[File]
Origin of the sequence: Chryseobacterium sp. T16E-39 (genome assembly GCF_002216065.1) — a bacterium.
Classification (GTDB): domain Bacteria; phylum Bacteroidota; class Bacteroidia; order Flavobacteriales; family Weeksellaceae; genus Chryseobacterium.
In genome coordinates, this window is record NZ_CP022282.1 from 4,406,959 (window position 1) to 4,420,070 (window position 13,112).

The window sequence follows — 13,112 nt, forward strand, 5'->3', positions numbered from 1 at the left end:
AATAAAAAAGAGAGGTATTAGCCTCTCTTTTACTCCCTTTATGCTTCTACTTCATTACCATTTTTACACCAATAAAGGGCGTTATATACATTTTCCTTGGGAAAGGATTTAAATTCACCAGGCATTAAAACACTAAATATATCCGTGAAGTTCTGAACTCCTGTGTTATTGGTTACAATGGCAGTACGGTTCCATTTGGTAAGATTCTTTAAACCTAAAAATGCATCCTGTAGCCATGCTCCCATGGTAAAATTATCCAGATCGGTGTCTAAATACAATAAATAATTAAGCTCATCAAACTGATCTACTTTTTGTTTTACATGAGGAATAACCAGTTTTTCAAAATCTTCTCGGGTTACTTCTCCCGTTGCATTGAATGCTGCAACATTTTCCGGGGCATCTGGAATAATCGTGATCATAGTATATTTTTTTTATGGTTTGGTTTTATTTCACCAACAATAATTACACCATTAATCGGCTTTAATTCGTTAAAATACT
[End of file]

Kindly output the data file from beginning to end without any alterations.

Origin of the sequence: Chryseobacterium sp. T16E-39 (genome assembly GCF_002216065.1) — a bacterium.
Classification (GTDB): domain Bacteria; phylum Bacteroidota; class Bacteroidia; order Flavobacteriales; family Weeksellaceae; genus Chryseobacterium.
In genome coordinates, this window is record NZ_CP022282.1 from 4,406,959 (window position 1) to 4,420,070 (window position 13,112).

The window sequence follows — 13,112 nt, forward strand, 5'->3', positions numbered from 1 at the left end:
AATAAAAAAGAGAGGTATTAGCCTCTCTTTTACTCCCTTTATGCTTCTACTTCATTACCATTTTTACACCAATAAAGGGCGTTATATACATTTTCCTTGGGAAAGGATTTAAATTCACCAGGCATTAAAACACTAAATATATCCGTGAAGTTCTGAACTCCTGTGTTATTGGTTACAATGGCAGTACGGTTCCATTTGGTAAGATTCTTTAAACCTAAAAATGCATCCTGTAGCCATGCTCCCATGGTAAAATTATCCAGATCGGTGTCTAAATACAATAAATAATTAAGCTCATCAAACTGATCTACTTTTTGTTTTACATGAGGAATAACCAGTTTTTCAAAATCTTCTCGGGTTACTTCTCCCGTTGCATTGAATGCTGCAACATTTTCCGGGGCATCTGGAATAATCGTGATCATAGTATATTTTTTTTATGGTTTGGTTTTATTTCACCAACAATAATTACACCATTAATCGGCTTTAATTCGTTAAAATACT